CMB2000 : Essential Biomedical Research Skills
- Offered for Year: 2019/20
- Module Leader(s): Dr Vanessa Armstrong
- Lecturer: Professor Michael Briggs, Professor Brian Morgan, Mr David McGeeney, Dr Beth Lawry, Dr Damian Parry, Dr George Schlossmacher, Mr Jan Deckers, Dr Matthew Bashton, Mrs Rebecca Maier, Professor Elaine McColl, Professor David Lydall
- Owning School: Biomedical Sciences
- Teaching Location: Newcastle City Campus
|Semester 1 Credit Value:||20|
This module aims to give students a broad understanding of the principles underpinning techniques commonly used within biosciences as well as develop skills competence in molecular biology techniques. Students will learn how to utilise informatics and statistical software alongside technical theory to interpret results/data. An awareness and understanding of health and safety and ethical issues associated with scientific research will also be covered.
Outline Of Syllabus
The syllabus for this module can be considered under four interrelated strands;
• Practical - Molecular biology techniques covered in practical laboratory classes are; DNA (plasmid)
isolation/purification, heat shock transformation of E.Coli, PCR, agarose gel electrophoresis,
restriction enzyme digest, SDS-PAGE, Western Blotting / immunoprobing and ELISA.
• Informatics - The complexity of molecular biology and vast amount of data generated means that
students need a clear understanding of how technologies can be used to search for, interrogate and analyse
information and data effectively. A range of informatics tools, resources and databases will be introduced.
• Statistics - The analysis of data requires the application of statistics, including basic data
analysis, probability (including Hardy-Weinberg equation), normal distribution, inference, t-Test,
correlation and regression.
• Ethics - Much of the scientific research introduces a number of ethical dilemmas and questions that
students (as scientists) must be aware of and consider throughout their career. A series of
lectures will examine the concepts of ethical reasoning and extend this to animal and human
research and clinical trials.
|Scheduled Learning And Teaching Activities||Lecture||31||1:00||31:00||This includes 27 lectures plus 4 post practical feedback sessions.|
|Scheduled Learning And Teaching Activities||Practical||1||6:00||6:00||Practical 4: Measurement of novel protein concentration by Enzyme Linked Immunosorbent Assay (ELISA)|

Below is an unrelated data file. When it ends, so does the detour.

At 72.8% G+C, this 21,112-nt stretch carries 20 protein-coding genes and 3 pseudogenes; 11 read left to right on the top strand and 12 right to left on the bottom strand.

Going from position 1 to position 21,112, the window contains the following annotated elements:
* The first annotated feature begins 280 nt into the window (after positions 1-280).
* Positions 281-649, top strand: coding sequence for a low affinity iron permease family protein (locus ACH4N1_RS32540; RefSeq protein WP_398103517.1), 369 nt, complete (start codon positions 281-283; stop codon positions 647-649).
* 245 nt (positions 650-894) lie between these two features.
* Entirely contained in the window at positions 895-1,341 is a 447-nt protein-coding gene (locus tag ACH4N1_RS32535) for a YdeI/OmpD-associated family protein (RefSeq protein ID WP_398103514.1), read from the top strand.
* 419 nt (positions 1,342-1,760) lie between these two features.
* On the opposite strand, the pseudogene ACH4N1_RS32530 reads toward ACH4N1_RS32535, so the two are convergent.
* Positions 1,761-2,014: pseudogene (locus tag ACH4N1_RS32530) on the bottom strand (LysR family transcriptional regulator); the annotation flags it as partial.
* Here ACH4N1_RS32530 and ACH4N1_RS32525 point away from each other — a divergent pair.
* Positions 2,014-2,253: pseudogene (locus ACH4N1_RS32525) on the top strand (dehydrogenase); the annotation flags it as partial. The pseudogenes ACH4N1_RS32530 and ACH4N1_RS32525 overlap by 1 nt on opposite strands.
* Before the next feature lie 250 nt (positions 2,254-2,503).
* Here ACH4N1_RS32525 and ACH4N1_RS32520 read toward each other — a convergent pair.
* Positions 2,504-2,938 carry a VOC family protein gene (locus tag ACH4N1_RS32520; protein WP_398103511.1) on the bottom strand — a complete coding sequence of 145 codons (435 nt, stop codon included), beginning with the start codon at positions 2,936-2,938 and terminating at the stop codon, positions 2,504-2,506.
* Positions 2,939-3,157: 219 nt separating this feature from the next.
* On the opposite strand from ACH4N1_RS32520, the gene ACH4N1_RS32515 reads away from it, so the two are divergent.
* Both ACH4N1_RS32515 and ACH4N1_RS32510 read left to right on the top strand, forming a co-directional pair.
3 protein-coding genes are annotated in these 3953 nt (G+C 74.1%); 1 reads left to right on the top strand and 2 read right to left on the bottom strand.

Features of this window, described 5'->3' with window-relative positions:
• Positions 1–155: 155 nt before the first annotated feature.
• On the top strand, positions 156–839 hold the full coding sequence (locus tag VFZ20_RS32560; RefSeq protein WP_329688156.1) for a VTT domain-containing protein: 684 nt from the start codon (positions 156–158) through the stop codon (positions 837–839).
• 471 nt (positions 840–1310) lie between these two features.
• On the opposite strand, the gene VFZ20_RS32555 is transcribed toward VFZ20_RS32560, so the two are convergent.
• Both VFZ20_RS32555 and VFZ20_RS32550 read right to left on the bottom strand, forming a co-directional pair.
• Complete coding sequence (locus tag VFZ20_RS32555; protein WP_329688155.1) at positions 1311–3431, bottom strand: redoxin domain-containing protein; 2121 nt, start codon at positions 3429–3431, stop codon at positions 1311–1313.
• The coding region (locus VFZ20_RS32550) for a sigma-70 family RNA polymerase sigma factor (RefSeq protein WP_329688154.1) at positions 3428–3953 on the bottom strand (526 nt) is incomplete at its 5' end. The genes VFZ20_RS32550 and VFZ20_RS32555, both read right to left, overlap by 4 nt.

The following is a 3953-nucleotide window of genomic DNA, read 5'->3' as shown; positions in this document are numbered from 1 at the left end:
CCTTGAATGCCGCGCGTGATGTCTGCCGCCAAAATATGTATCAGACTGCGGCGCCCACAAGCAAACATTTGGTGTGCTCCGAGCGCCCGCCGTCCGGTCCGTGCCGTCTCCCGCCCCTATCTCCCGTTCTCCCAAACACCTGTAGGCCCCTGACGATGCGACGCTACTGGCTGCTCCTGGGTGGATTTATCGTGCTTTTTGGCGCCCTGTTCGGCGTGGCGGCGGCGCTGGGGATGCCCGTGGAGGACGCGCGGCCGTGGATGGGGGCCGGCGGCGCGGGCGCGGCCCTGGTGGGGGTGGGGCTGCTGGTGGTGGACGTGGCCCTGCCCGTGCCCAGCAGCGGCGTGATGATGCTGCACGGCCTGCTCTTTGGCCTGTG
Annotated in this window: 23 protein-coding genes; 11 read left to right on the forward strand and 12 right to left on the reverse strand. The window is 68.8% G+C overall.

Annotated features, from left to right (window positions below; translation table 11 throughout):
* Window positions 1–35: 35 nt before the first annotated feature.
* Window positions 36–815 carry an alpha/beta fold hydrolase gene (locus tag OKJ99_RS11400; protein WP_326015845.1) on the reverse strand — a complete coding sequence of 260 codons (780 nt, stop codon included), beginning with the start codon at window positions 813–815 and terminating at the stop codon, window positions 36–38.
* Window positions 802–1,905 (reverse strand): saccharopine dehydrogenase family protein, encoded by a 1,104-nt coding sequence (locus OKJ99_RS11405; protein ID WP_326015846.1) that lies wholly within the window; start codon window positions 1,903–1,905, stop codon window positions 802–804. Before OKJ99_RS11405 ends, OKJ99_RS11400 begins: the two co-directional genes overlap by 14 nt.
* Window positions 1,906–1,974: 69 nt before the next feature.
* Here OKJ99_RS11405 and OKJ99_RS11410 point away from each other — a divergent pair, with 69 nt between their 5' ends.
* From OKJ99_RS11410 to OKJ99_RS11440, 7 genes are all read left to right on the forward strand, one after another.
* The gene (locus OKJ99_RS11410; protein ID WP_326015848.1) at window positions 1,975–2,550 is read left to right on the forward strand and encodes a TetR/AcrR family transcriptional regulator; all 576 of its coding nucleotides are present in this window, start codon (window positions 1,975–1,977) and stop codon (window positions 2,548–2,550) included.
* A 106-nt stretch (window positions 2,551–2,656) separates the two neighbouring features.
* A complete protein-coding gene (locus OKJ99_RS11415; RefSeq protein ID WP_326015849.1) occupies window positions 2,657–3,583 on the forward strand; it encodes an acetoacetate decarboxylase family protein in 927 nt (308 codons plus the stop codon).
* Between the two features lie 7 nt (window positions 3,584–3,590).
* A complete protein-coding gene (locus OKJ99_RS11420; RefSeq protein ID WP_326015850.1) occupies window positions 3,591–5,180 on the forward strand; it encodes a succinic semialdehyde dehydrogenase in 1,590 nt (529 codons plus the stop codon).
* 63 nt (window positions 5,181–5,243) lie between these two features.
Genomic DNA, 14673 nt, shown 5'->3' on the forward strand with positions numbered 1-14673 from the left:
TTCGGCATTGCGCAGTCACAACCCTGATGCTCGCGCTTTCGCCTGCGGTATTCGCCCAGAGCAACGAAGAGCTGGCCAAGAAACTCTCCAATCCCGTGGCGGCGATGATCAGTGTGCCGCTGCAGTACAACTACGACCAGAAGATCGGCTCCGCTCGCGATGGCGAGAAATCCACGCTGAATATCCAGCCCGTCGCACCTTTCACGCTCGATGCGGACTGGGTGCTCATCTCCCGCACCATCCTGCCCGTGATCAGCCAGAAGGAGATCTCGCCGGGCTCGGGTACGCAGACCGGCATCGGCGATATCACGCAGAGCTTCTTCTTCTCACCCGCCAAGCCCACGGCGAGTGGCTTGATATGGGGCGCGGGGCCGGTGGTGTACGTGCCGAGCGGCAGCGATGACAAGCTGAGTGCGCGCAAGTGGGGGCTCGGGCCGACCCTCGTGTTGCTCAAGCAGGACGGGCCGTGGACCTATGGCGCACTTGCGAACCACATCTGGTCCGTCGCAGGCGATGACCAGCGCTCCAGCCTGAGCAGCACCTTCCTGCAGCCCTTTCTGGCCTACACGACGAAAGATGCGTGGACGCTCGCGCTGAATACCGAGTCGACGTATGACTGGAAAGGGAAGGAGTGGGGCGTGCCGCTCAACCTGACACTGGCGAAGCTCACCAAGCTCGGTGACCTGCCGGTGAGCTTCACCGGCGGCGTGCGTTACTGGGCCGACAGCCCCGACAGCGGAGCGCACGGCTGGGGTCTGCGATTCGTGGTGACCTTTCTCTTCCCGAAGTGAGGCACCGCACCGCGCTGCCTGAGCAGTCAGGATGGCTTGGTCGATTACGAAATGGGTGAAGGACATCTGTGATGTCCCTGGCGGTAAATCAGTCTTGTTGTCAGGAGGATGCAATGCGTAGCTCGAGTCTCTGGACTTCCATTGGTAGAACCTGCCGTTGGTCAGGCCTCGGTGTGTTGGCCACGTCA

|Scheduled Learning And Teaching Activities||Practical||1||6:00||6:00||Practical 3: Evaluation of expression of recombinant proteins in Escherichia coli|
|Scheduled Learning And Teaching Activities||Practical||1||4:00||4:00||Practical 2: SDS-polyacrylamide gel electrophoresis (SDS-PAGE) and immunoblotting.|
|Scheduled Learning And Teaching Activities||Practical||1||12:00||12:00||Practical 1: Analysis of recombinant plasmid|
|Scheduled Learning And Teaching Activities||Practical||5||1:00||5:00||Statistics IT practical sessions|
|Scheduled Learning And Teaching Activities||Small group teaching||1||1:00||1:00||Ethical debate and group discussion|
|Scheduled Learning And Teaching Activities||Small group teaching||1||3:00||3:00||Informatics Seminar. 5 slots over 5 days (morning preferred).|
|Guided Independent Study||Independent study||1||132:00||132:00||N/A|
Teaching Rationale And Relationship
The didactic lecture is still the most efficient means of providing knowledge of method principles (K1, K2) and concepts in ethics (K3).
Basic experience and practical competence in the core molecular techniques is important to all students irrespective of the degree programme (S1). Emphasis will be made on the link between techniques by investigating a putative gene that has sequence similarity to other proteins involved in transmembrane transport (K1). The techniques progress from isolation of genetic material, engineering genes into plasmids and transformation of organisms to produce the protein product. Characterisation of the protein, expression, identification and quantification follow (S2).